To compare the gene expression obtained using PEI and PDMAEMA in mice, we mixed 10((g DNA and SonoVue (30% v/v) with different concentrations of PDMAEMA to obtain weight ratios of 0.25, 0.5 and 1, or with PEI with an N/P ratio of 0.5, before injecting the mixture into the thigh muscle of mice. The injection site was then exposed to 1 MHz, 2 W/cm2 US for 5 min. In-vivo luciferase activity was measured by an IVIS system 3, 10, 17, 21, 28, 35 and 42 days following US exposure. As shown in Figure 5B, without US exposure the level of luciferase activity was not significantly different for all groups, and was close to the noise level (<103 RLU). However, the level of luciferase activity was significantly higher in the US exposure groups, especially at the weight ratios 0.25 and 0.5 for the PDMAEMA groups and for the PEI group (Figure 5C). Moreover, the gene expression using PEI/DNA at an N/P ratio of 0.5 and PDMAEMA/DNA at weight ratios of 0.25 and 0.5 in mice followed a similar pattern, all showing long expression durations and stable gene expression. PDMAEMA with a weight ratio of 0.25 exhibited the best efficiency among all groups, and maintained a relatively stable expression for at least 45 days in vivo. For all experiments, adding PEI and PDMAEMA did not reduce mouse survival. It is well known that plasmids transfected using non-viral methods, including US, are only transiently expressed. The expression generally peaks between 4–7 days after transfection and, with rare exceptions, is essentially gone by day 21[7], [8]. For example, the transgene expression of luciferase plasmid in the posterior heart after US-mediated transfection peaked at day 4 but dropped to less than one tenth of the peak value by day 14[15]. In one case, the half period of luciferase expression after gene transfection with bubble liposomes and US in mice was only 0.54 days and, by day 7, the luciferase expression was less than 1% of that on day 1[16]. For our in vivo studies, the US-facilitated groups of PEI at an N/P ratio of 0.5 and PDMAEMA at weight ratios of 0.25 and 0.5 all show peak expression around day 17. The expression levels dropped thereafter but were still relatively high compared with groups without the US exposure (Figure 5), which are within the range of background levels. The PDMAEMA group at a weight ratio of 0.25 exhibits the best and most stable expression. The expression levels from day 31 to 45 are statistically identical. Recent research in cancer gene therapy using IL-12 gene concluded that a better vector for delivering IL-12 for treating liver cancer requires low immunogenicity and the ability to produce sustained protein expressions [31]. This long and stable expression ability is an important and powerful feature for a non-viral gene transfection system. The crucial role of US in transfecting polyplexes (PEI/DNA or PDMAEMA/DNA) into muscle tissue is also unique. However, the condition for in vivo studies was reversed. Relatively lower weight ratios of PDMAEMA/DNA at 0.25 and 0.5 provide significantly better expression than the higher ratio of 1.0 for in vivo studies, and the 0.25 group shows the best and the most stable transgene expression (Figure 5). The in vivo findings of PDMAEMA coincided with our previous reports of PEI/DNA complex [25]. As shown in Table 1, the zeta potentials of PDMAEMA/DNA nanoparticles at weight ratios of 0.25 and 0.5 are negative and their particle sizes are around 200 nm. In addition, PDMAEMA at weight ratios of 0.25 and 0.5 had the lowest binding ability of DNA (Figure 2). Therefore, the optimal weight ratio for in vivo studies may be attributable to the necessarily negative and small PDMAEMA/DNA nanoparticles. Due to the low surface charge of PDMAEMA/DNA complexes at low weight ratios, these complexes are not able to induce effective cellular uptake through charge-mediated interactions. Therefore, US exposure was required for effective PDMAEMA/DNA transfection in skeletal muscle (as well as for PEI/DNA). Unlike the conditions at weight ratios of 0.25 and 0.5, we cannot find gene expression at a weight ratio of 1 for in vivo studies (Figure 5). Although the zeta potential of PDMAEMA/DNA nanoparticles at a weight ratio of 1 is negative, the mean particle size of PDMAEMA is over 1000 nm (Table 1) which may also be responsible for the ineffective in vivo transfection. A quantitative in vitro study of cellular uptake of different sizes shows that the cellular uptake dramatically decreases with increased nanoparticle size (200, 500 nm) [32].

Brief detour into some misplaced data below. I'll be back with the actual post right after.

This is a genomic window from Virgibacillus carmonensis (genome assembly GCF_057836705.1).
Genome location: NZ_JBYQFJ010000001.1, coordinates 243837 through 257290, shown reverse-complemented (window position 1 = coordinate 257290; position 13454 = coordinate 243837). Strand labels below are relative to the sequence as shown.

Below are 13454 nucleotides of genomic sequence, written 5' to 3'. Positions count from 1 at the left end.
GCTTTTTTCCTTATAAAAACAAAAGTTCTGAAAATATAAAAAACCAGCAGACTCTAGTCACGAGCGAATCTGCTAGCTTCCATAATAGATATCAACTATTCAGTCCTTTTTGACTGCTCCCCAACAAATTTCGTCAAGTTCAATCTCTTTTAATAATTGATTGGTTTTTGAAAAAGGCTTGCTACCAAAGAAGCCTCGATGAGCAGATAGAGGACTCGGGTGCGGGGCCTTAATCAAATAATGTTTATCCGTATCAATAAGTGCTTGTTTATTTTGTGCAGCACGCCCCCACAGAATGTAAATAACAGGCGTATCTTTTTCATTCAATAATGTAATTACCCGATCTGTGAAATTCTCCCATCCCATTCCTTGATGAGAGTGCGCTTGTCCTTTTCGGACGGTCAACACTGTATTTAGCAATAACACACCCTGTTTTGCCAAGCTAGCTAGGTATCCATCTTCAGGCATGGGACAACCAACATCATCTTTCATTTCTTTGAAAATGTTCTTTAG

Figure 5. Expression duration of in vivo transfected plasmid DNA.